Abstract: This paper studies the impact of uncertainty about underlying demand process on investment and welfare in container shipping. In particular, I explore how such uncertainty interacts with demand fluctuations and firms' strategic incentives. I construct and estimate a dynamic oligopoly model in which agents do not know the true parameters in the demand process, but form and revise their beliefs based on information available at each decision-making moment. I find that uncertainty about the demand process amplifies investment cycles through (i) leading firms to revise beliefs more drastically as they experience demand fluctuations, and (ii) intensifying strategic incentives among firms.
A Computational Framework for Analyzing Dynamic Procurement Auctions: The Market Impact of Information Sharing (with John Asker, Chaim Fershtman, and Ariel Pakes)
NBER Working Paper No. 22836.
Abstract: This paper develops a computational framework to analyze dynamic auctions and uses it to investigate the impact of information sharing among bidders. We show that allowing for the dynamics implicit in many auction environments enables the emergence of equilibrium states that can only be reached when firms are responding to dynamic incentives. The impact of information sharing depends on the extent of dynamics and provides support for the claim that information sharing, even of strategically important data, need not be welfare reducing. Our methodological contribution is to show how to adapt the Experience Based Equilibrium concept to a dynamic auction environment and to provide an implementable boundary consistency condition that mitigates the extent of multiple equilibria.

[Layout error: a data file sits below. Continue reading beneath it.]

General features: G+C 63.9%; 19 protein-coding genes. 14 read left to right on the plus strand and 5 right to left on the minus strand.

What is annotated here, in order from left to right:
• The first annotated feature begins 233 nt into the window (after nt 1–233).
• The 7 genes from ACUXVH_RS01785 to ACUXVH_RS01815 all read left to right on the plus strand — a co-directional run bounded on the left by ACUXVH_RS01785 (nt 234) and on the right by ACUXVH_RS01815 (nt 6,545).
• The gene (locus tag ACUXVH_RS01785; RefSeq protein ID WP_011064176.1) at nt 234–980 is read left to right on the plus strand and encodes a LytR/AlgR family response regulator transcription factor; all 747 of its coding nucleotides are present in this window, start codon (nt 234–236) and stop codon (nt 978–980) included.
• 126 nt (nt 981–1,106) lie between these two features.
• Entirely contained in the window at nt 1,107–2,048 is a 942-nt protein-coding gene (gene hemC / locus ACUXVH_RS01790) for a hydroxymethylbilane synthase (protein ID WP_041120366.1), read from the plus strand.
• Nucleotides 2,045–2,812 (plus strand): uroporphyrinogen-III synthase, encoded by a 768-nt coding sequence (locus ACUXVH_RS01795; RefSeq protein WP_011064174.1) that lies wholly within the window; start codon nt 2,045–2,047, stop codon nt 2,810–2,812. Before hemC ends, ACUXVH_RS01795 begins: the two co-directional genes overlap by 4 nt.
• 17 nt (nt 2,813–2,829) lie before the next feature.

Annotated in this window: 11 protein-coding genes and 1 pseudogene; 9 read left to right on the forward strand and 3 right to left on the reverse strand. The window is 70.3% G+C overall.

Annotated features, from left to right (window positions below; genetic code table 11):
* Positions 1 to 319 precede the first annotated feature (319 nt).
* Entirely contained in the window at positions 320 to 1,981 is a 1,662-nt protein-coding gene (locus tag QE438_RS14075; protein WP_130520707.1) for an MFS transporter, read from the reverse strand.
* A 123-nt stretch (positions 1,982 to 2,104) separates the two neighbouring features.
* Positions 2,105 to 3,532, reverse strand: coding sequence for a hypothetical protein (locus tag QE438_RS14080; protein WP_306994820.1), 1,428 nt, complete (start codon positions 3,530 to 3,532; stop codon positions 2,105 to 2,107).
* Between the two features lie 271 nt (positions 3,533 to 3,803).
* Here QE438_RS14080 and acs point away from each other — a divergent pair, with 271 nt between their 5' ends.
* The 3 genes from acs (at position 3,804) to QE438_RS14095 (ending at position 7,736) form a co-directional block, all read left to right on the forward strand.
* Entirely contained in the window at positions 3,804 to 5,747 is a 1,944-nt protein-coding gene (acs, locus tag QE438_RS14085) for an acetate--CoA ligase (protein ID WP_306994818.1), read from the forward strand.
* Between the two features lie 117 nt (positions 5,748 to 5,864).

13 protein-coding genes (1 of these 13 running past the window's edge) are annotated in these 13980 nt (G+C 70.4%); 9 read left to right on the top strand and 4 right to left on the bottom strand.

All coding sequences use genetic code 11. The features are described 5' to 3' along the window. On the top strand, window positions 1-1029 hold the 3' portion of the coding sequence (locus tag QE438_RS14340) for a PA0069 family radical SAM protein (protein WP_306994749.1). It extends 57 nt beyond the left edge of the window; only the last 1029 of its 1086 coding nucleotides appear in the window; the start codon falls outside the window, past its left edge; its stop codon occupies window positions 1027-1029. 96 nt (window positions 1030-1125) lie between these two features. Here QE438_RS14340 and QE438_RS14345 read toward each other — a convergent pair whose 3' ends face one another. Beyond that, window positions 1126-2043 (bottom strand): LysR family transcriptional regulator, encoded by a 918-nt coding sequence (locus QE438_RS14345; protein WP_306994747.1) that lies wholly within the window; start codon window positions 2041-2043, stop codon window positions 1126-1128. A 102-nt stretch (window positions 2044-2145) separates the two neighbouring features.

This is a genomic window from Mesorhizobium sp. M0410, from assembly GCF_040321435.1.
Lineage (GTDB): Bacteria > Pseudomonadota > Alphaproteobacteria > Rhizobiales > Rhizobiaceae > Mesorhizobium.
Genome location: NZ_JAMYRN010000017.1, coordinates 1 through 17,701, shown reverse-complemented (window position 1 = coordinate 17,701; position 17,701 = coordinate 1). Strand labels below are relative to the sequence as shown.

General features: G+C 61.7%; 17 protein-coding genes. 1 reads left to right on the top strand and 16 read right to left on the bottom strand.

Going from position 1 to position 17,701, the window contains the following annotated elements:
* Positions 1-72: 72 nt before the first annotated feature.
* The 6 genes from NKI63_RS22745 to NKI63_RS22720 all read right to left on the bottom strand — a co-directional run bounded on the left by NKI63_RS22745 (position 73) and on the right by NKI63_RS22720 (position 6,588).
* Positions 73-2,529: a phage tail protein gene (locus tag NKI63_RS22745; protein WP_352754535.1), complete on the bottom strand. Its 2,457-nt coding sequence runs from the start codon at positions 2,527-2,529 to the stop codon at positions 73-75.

Firms’ Beliefs and Learning: Models, Identification, and Empirical Evidence (with Victor Aguirregabiria)
Abstract: This paper reviews recent literature on structural models of oligopoly competition where firms have biased beliefs about primitives of the model (e.g. demand, costs) or about the strategic behavior of other firms in the market. We describe different structural models that have been proposed to study this phenomenon and examine the approaches used to identify firms' beliefs. We discuss empirical results in recent studies and show that accounting for firms' biased beliefs and learning can have important implications on our measures and interpretation of market efficiency.
Work in Progress
Endogenous Information Acquisition and Insurance Choice (with Zach Y. Brown)
Patient Costs and Physicians’ Information (with Michael J. Dickstein and Eduardo Morales)